The methoxy reactants used in the present invention allow the use of reaction temperatures above 570° C., e.g. to temperatures as high as about 620° C. Moreover the concentrations of the methoxy gas can be raised above 0.4% in the reaction mixture, e.g. to about 0.5% and higher. The ability to operate safely at such concentrations and temperatures provides the opportunity to deposit substantially more coating per unit time. Indeed, using the process of the invention, it is possible to attain coating rates of from about 60 to 150 angstroms per second or higher without excessive risk from readily inflammable compositions. Rates from about 80 angstroms per second to about 125 angstroms per second appear to be optimum.
In this application and accompanying drawings there is shown and described a preferred embodiment of the invention and suggested various alternatives and modifications thereof, but it is to be understood that these are not intended to be exhaustive and that other changes and modifications can be made within the scope of the invention. These suggestions herein are selected and included for purposes of illustration in order that others skilled in the art will more fully understand the invention and the principles thereof and will be able to modify it and embody it in a variety of forms, each as may be best suited in the condition of a particular case.
FIG. 1 is a schematic elevation view of apparatus suitable for carrying out the process of the invention.
FIG. 2 is a schematic drawing of a coated glass sheet prepared according to the invention.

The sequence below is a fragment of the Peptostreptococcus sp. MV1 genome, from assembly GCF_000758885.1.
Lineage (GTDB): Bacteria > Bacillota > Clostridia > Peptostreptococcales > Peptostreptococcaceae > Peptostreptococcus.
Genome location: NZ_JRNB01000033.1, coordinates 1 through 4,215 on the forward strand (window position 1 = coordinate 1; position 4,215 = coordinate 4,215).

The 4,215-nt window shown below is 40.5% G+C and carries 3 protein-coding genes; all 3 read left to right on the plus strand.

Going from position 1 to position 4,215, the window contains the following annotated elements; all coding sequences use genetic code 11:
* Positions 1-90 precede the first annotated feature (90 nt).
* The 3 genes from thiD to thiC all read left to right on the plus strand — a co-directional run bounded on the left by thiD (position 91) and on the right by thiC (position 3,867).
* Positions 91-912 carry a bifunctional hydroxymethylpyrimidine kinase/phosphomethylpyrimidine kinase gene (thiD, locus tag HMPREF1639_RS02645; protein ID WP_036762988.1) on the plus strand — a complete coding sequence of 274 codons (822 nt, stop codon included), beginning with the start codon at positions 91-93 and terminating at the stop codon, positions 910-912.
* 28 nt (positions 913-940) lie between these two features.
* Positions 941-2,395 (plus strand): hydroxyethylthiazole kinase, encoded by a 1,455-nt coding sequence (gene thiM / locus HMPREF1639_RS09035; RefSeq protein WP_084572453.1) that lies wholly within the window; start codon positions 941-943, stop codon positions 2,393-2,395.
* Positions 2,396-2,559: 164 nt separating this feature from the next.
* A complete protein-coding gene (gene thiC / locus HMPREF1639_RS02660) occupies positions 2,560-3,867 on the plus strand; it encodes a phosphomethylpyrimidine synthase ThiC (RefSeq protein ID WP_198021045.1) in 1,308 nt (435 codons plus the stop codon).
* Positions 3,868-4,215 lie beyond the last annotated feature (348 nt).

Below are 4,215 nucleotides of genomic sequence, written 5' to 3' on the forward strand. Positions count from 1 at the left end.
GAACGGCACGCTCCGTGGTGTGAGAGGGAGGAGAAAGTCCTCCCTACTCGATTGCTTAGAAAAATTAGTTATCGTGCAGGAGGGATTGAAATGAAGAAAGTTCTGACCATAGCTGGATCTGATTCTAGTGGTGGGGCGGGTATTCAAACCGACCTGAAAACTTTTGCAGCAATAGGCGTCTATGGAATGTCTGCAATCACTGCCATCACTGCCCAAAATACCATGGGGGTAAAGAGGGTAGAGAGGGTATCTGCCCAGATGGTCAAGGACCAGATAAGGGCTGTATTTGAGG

FIG. 3 is a graph of coating refractive index versus gas composition.
Referring to FIG. 1, it is seen that coating apparatus 10 is arranged to receive a hot glass sheet 14 along a process line which, for example, can be float-glass-type processing line. Apparatus 10 comprises a first coating-reactor zone 16, and a second coating-reactor zone 18. Coating reactor zones 16 and 18 are supplied with fluid reaction mixture via gas inlet manifolds 22 and 24, respectively and gas feed orifices 26 and 28 respectively. In each such orifice is a thin apertured screen 29, providing enough flow resistance, e.g. pressure equal to a few inches of water, to provide good gas distribution. The reactant mixture is so selected that it deposits a thin--usually 1/4 wavelength in optical thickness--coating of the appropriate refractive index, as disclosed in U.S. Pat. No. 4,187,336, for the manufacture of non-iridescent coatings. The gas flow rate for the reaction mixture is selected to be substantially depleted by the time they reach the end of the flow path between the glass and the coater.